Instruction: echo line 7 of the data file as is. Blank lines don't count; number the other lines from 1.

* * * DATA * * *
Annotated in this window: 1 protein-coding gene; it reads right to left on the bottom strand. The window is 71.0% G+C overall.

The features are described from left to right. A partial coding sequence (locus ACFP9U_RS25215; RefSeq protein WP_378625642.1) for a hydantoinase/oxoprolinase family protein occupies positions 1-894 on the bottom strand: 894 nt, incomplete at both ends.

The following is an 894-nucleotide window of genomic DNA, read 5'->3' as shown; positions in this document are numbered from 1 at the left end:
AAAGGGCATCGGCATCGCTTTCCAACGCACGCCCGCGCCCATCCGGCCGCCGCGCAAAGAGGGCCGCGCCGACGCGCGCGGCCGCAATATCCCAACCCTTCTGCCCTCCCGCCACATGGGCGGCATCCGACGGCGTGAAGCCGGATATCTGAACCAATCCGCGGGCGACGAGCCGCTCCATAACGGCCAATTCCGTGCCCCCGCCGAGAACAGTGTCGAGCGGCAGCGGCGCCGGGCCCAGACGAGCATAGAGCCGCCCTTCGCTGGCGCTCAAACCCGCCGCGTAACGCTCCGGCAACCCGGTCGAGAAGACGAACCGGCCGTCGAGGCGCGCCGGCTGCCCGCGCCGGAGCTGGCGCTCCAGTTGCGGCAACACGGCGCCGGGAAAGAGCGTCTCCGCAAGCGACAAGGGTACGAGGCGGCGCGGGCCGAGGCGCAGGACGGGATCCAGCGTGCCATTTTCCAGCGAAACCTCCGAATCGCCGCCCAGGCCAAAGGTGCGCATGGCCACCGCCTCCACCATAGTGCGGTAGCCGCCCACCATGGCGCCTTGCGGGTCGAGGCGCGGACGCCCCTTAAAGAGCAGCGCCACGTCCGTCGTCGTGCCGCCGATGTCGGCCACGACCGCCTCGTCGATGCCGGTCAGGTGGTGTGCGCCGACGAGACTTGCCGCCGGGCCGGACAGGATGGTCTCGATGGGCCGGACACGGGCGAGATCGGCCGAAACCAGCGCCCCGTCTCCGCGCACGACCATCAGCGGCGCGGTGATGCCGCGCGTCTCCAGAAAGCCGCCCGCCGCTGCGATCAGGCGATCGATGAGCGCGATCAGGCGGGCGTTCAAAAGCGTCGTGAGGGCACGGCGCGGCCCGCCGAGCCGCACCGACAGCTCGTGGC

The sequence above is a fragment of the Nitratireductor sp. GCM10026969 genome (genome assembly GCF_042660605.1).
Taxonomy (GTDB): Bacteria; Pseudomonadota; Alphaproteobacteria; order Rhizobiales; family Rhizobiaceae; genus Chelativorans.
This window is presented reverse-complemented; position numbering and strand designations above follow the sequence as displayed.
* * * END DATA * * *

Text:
This window is presented reverse-complemented; position numbering and strand designations above follow the sequence as displayed.